This is exactly the way primitive man thinks about such things.
of the occasional new insight and its fate. He says: 13
is of course inevitable with man that deliberation and therefore
awareness will here and there break into the course of the industrial
process. But the spark of intellectual discernment flickers but
for a moment, presently to go out again What is passed onto the
following generation is the objective result, not the intellectual
insight This is so because these pursuits, one and all, are direct
and pragmatic. What is aimed at is achievement, not understanding.
He thus refers
to such culture growth as being by involution rather than by
This feature has
often been commented on by observers of primitive life. The all
pervading ceremonialism of the Todas, the interminable exchanges
of presents attending Trobriand marriages, the minute apportionment
of a hunting booty among the Central Australians (just such and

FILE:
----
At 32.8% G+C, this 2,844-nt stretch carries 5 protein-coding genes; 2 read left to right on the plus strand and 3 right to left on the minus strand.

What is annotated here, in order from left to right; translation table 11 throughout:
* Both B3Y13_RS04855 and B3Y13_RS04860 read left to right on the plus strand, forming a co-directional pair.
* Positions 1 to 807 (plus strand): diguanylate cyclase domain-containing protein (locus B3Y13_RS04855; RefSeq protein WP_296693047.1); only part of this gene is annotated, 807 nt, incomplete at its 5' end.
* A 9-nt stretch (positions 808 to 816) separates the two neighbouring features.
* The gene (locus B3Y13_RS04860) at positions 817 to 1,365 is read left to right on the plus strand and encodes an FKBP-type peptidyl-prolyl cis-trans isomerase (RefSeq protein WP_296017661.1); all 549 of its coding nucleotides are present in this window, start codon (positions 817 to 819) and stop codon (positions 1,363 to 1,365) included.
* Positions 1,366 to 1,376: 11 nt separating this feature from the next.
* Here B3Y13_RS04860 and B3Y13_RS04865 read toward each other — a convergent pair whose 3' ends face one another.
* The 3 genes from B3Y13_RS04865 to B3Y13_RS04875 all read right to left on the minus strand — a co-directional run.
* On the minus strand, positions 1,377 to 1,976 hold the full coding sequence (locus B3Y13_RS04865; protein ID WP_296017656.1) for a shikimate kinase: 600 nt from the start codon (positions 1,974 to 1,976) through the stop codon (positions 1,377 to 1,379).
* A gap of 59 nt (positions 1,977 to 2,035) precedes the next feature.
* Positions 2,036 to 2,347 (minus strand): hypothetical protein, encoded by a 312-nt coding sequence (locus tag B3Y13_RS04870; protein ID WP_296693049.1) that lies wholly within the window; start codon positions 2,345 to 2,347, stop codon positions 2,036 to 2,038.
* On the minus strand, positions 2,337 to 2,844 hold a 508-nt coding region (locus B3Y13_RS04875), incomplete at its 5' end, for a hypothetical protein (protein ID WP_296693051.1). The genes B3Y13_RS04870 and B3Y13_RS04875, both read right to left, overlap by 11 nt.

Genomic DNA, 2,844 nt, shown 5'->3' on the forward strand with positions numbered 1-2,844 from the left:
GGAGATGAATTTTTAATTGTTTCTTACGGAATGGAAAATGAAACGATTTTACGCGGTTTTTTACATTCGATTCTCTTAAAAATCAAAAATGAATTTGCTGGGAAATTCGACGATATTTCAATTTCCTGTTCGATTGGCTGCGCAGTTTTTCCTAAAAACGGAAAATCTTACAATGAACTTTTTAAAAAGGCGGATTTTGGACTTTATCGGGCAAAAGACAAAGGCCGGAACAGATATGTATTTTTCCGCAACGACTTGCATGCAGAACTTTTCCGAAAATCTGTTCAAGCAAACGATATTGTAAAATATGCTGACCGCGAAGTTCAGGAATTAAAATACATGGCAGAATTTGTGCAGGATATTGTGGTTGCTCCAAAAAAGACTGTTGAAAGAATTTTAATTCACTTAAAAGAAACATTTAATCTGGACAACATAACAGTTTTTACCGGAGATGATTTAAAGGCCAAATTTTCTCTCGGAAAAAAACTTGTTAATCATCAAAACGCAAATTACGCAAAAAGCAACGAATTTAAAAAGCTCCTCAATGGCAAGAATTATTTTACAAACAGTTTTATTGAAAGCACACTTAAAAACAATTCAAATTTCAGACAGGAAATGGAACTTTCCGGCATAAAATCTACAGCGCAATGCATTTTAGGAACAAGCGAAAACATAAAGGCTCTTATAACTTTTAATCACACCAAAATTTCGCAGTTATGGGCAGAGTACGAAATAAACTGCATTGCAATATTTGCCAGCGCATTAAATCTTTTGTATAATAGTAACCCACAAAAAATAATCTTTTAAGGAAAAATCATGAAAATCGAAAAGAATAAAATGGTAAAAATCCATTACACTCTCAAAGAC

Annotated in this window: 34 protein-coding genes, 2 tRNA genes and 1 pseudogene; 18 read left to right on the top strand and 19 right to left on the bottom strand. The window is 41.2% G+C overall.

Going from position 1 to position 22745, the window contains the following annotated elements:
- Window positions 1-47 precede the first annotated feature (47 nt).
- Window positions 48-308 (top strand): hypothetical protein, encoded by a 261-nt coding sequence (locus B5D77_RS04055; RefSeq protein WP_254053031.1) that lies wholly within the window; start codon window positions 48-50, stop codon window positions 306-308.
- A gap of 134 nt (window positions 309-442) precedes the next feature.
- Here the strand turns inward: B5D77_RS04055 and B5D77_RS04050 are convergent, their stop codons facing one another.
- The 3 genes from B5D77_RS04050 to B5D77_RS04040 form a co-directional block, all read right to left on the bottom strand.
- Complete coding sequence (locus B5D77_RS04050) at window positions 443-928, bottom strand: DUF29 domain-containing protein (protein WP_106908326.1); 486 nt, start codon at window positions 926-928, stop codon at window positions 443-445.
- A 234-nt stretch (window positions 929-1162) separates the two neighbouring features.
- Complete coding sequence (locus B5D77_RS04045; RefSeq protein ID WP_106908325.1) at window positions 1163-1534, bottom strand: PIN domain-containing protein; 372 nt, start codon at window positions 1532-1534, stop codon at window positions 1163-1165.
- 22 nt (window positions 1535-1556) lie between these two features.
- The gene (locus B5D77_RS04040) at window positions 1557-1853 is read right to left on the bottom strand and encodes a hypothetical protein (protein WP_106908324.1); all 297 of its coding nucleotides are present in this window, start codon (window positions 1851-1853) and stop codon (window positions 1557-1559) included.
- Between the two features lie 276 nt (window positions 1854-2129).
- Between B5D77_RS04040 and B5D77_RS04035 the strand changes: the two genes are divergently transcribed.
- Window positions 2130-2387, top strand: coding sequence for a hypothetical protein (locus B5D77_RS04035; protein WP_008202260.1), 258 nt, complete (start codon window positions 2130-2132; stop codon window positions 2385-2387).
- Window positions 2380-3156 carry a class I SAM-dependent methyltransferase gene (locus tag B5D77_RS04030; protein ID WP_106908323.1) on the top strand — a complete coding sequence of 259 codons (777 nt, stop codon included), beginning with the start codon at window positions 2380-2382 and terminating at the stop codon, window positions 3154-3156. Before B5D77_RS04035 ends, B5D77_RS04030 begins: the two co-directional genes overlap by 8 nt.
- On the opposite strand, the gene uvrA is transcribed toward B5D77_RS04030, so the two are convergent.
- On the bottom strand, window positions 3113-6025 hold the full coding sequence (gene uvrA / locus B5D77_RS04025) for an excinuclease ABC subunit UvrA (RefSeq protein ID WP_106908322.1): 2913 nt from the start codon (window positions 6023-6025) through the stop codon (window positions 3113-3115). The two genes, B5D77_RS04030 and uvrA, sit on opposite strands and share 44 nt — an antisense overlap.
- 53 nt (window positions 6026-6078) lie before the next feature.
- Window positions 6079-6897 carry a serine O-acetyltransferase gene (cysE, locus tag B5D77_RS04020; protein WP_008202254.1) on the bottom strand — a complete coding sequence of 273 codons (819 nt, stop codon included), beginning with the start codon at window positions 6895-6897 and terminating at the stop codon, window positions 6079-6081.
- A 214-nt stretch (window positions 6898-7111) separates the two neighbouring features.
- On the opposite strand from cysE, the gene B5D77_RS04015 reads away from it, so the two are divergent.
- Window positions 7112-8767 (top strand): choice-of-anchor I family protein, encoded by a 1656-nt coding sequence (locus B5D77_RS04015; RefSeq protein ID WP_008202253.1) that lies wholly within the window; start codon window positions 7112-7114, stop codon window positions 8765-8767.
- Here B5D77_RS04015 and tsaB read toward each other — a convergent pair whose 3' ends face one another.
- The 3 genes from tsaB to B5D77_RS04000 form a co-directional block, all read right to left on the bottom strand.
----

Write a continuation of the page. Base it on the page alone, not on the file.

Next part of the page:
such apiece to such and such a relative), the elaborateness of
Maori or Marquesan Art (arts that overreach themselves), the
ravages of taboo in Polynesia (taboo run amuck) - all of these
and many similar cultural traits exhibit development by involution.
13. Goldenweiser, Alexander, Anthropology, New York,
NY, Crofts, 1937, p.411.
14. Goldenweiser, Alexander, ibid., p.414.
So each society permits development by slight changes in the
existing patterns but always within itself as it were. An extra little
kick of the foot in a ceremonial dance, a new gesture added (at first
with trepidation) in a traditional pantomime, a very slight change of